OPM for Business
You may have brilliant marketing and branding methodologies, but it is through the projects you pick, how you deliver them and the strategies you use to deploy them that you are defined.
You want to have each project represent your organization--and yourself to an extent, so that they are part of an executed plan to give others a perspective on who you are and how you operate. Organizational project management (OPM) is a process that helps refine the integration of these components, creating a degree of mirroring for a corporation where projects symbolize a company and a company symbolizes its projects.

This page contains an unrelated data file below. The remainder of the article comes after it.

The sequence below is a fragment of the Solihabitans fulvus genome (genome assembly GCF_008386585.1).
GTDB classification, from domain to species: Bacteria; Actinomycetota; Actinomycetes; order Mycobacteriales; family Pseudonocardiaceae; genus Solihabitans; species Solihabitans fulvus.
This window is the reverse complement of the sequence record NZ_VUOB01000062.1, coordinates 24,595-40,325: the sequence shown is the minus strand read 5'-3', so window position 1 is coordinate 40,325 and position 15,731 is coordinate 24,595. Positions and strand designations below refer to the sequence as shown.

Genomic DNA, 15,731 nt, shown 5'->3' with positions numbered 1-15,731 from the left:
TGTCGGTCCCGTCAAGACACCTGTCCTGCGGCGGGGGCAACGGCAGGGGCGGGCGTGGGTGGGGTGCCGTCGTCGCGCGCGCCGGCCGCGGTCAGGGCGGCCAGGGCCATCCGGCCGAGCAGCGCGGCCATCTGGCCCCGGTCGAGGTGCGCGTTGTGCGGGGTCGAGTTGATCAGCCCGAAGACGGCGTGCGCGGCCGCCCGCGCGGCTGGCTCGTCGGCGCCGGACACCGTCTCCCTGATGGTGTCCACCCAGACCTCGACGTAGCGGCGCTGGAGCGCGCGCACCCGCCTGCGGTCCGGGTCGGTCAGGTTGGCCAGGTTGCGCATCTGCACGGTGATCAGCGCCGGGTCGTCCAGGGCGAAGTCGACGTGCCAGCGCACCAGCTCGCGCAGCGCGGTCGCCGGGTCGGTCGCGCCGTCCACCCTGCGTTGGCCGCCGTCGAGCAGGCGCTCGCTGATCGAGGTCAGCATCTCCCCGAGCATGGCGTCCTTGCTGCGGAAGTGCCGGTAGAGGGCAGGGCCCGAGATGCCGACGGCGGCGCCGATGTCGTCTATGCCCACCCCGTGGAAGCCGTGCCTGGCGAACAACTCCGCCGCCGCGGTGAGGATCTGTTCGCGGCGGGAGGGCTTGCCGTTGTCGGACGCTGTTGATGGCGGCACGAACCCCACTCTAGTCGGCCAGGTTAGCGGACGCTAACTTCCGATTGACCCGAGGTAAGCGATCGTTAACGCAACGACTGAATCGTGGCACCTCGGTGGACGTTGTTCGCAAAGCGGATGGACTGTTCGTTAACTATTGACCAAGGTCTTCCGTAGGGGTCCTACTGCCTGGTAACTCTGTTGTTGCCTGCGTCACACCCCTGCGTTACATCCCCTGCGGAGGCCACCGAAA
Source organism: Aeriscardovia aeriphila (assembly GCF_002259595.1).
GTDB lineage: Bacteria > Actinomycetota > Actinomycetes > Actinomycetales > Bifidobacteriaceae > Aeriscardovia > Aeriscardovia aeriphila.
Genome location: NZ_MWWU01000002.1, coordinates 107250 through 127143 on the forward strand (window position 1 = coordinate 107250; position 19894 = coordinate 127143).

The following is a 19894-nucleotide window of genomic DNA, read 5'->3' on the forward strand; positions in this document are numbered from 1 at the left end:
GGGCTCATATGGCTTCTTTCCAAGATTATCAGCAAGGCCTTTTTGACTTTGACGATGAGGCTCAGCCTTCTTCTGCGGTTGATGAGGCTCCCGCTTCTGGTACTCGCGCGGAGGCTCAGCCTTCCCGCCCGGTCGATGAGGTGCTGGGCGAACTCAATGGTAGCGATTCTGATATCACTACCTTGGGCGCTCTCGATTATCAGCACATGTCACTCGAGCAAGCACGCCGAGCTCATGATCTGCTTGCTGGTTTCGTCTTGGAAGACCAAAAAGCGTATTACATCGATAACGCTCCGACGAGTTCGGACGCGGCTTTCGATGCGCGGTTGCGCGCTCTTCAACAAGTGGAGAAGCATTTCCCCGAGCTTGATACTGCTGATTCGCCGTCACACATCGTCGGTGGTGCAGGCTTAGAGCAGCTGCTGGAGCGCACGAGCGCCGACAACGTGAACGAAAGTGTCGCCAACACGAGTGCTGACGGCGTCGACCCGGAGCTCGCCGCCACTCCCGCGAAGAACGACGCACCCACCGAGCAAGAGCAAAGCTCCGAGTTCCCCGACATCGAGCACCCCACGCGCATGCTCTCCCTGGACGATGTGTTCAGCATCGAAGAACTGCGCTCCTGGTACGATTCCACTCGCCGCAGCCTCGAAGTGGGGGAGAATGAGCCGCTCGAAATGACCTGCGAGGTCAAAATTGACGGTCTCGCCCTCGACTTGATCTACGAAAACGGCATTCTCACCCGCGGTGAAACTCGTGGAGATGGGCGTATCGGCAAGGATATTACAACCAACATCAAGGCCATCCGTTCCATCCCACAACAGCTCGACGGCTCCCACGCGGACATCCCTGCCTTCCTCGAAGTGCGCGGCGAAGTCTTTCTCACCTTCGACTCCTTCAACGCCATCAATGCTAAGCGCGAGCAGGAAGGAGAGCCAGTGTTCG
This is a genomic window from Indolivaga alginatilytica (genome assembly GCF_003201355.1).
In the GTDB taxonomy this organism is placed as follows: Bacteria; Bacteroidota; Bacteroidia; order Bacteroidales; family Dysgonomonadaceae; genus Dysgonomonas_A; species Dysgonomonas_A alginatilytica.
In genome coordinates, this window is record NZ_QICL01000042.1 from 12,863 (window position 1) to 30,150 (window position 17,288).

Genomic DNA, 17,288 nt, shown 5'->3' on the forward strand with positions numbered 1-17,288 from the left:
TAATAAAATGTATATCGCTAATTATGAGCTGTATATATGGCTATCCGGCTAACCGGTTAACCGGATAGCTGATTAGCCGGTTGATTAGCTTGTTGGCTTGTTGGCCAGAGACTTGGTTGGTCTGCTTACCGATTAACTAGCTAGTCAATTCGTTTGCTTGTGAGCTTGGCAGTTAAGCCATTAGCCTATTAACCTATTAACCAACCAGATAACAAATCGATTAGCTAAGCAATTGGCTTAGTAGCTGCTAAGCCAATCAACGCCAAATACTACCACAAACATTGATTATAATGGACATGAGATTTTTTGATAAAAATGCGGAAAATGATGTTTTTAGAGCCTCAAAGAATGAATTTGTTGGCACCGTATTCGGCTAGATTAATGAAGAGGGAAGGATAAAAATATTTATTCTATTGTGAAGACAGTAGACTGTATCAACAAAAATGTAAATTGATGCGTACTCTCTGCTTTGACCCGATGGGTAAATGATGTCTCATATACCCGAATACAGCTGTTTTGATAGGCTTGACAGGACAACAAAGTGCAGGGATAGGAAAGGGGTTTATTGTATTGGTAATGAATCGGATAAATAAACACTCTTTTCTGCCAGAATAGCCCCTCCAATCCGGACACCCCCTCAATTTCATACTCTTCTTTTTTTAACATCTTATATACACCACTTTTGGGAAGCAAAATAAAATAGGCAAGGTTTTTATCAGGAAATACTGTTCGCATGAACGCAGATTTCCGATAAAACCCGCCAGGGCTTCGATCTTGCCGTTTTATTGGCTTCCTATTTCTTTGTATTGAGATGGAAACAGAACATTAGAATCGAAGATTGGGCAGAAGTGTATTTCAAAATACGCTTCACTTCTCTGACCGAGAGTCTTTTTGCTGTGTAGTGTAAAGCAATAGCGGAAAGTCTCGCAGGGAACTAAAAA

This means there is a temperament to projects, so that implies that the “right projects” have to be chosen by an organization in order to demonstrate not only how they do business, but what they support. Setting up a project/organizational strategy symbiosis like this requires that executives, management and associates are stakeholders in the process. Doing this makes OPM a valuable practice since the successful completion of corporate projects can be partnered with all levels of employees.
Just what is the “right” project, though? Companies that possess a degree of maturity have the advantage of project history to draw from to get a perspective. For those firms with less maturity, however, the challenge is to give significant enough
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